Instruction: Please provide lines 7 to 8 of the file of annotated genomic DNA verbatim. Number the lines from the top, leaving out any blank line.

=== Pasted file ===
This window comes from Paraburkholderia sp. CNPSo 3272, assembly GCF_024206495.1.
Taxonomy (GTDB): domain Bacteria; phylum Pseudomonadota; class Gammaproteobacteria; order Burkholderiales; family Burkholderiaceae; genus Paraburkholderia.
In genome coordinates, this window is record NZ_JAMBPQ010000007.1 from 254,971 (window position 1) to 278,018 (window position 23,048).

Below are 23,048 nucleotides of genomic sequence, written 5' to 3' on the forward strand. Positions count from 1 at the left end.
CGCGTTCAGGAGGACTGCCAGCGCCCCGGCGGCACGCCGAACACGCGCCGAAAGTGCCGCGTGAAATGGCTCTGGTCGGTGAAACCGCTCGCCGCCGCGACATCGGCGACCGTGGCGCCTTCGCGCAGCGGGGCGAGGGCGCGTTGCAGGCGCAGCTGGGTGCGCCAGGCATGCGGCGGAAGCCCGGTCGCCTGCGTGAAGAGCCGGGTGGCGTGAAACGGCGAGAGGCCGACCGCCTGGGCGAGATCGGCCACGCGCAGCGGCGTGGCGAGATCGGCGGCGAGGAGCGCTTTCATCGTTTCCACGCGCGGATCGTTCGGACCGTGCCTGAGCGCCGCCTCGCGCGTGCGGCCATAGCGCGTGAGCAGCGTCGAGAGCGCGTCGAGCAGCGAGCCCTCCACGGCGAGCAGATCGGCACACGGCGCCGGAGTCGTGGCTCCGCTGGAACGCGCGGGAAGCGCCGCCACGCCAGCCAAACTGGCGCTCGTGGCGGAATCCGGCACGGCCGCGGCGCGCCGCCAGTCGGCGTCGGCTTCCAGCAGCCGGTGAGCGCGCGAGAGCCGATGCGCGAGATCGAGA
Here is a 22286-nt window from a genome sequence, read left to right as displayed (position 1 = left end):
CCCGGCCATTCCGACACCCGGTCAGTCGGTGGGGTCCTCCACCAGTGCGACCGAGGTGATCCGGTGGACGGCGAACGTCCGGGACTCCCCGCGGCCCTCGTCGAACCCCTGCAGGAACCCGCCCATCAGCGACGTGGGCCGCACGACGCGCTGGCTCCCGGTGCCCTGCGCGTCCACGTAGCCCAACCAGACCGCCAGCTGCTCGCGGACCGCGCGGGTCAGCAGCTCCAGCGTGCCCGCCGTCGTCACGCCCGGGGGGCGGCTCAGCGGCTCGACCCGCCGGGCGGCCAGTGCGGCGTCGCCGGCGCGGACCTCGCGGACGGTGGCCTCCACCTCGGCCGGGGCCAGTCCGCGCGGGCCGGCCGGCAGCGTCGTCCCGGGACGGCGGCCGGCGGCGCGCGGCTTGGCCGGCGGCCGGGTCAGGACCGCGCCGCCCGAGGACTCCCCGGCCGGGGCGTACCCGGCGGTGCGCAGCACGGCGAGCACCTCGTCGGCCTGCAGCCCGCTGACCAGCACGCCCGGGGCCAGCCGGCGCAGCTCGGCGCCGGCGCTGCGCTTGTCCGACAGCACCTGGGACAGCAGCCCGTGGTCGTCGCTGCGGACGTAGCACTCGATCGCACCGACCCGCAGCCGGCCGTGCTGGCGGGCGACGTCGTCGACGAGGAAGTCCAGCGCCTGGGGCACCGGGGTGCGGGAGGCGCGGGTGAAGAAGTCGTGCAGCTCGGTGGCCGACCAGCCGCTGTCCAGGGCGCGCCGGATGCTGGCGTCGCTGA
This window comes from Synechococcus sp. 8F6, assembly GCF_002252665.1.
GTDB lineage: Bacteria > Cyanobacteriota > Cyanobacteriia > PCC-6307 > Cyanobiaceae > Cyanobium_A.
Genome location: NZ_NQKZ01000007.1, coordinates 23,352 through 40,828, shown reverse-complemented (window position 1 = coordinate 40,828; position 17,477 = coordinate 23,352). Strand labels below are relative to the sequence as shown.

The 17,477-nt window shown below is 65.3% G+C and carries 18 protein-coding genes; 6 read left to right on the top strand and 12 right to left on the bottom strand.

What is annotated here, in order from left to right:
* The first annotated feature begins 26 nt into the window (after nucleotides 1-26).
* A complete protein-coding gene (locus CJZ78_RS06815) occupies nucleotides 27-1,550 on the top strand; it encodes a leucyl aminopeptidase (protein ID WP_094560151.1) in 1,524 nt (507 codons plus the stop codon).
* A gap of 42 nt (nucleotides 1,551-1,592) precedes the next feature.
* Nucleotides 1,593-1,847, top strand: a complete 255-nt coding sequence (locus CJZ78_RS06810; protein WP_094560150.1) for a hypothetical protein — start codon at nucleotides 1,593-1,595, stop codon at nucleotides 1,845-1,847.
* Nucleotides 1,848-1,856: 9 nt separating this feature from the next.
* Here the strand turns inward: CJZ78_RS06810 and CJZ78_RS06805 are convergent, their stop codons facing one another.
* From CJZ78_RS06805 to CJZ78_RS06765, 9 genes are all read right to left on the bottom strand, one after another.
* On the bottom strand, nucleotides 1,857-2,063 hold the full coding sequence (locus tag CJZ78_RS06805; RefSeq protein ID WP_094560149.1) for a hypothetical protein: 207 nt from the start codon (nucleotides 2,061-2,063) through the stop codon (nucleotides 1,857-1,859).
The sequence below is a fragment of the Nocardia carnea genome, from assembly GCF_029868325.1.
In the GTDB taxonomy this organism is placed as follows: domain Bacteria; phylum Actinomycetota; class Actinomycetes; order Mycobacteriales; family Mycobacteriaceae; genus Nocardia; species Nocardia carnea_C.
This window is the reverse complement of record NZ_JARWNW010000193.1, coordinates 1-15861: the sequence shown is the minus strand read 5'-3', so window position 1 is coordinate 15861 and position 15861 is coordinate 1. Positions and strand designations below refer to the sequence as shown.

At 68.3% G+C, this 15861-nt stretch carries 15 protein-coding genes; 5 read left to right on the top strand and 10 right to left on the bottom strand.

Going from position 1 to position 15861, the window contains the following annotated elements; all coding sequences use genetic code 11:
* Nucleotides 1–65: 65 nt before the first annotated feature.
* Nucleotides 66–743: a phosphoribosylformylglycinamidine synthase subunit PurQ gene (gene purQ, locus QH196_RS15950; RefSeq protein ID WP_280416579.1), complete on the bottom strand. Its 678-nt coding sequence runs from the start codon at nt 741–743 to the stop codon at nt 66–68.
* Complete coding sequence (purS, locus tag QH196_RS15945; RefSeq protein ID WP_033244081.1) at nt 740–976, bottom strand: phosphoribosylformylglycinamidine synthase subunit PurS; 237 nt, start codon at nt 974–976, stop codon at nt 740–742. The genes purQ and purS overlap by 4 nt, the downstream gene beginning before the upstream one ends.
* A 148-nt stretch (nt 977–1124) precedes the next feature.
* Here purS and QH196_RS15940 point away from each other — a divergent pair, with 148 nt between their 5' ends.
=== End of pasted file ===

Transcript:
CCCGGCCATTCCGACACCCGGTCAGTCGGTGGGGTCCTCCACCAGTGCGACCGAGGTGATCCGGTGGACGGCGAACGTCCGGGACTCCCCGCGGCCCTCGTCGAACCCCTGCAGGAACCCGCCCATCAGCGACGTGGGCCGCACGACGCGCTGGCTCCCGGTGCCCTGCGCGTCCACGTAGCCCAACCAGACCGCCAGCTGCTCGCGGACCGCGCGGGTCAGCAGCTCCAGCGTGCCCGCCGTCGTCACGCCCGGGGGGCGGCTCAGCGGCTCGACCCGCCGGGCGGCCAGTGCGGCGTCGCCGGCGCGGACCTCGCGGACGGTGGCCTCCACCTCGGCCGGGGCCAGTCCGCGCGGGCCGGCCGGCAGCGTCGTCCCGGGACGGCGGCCGGCGGCGCGCGGCTTGGCCGGCGGCCGGGTCAGGACCGCGCCGCCCGAGGACTCCCCGGCCGGGGCGTACCCGGCGGTGCGCAGCACGGCGAGCACCTCGTCGGCCTGCAGCCCGCTGACCAGCACGCCCGGGGCCAGCCGGCGCAGCTCGGCGCCGGCGCTGCGCTTGTCCGACAGCACCTGGGACAGCAGCCCGTGGTCGTCGCTGCGGACGTAGCACTCGATCGCACCGACCCGCAGCCGGCCGTGCTGGCGGGCGACGTCGTCGACGAGGAAGTCCAGCGCCTGGGGCACCGGGGTGCGGGAGGCGCGGGTGAAGAAGTCGTGCAGCTCGGTGGCCGACCAGCCGCTGTCCAGGGCGCGCCGGATGCTGGCGTCGCTGA
This window comes from Synechococcus sp. 8F6, assembly GCF_002252665.1.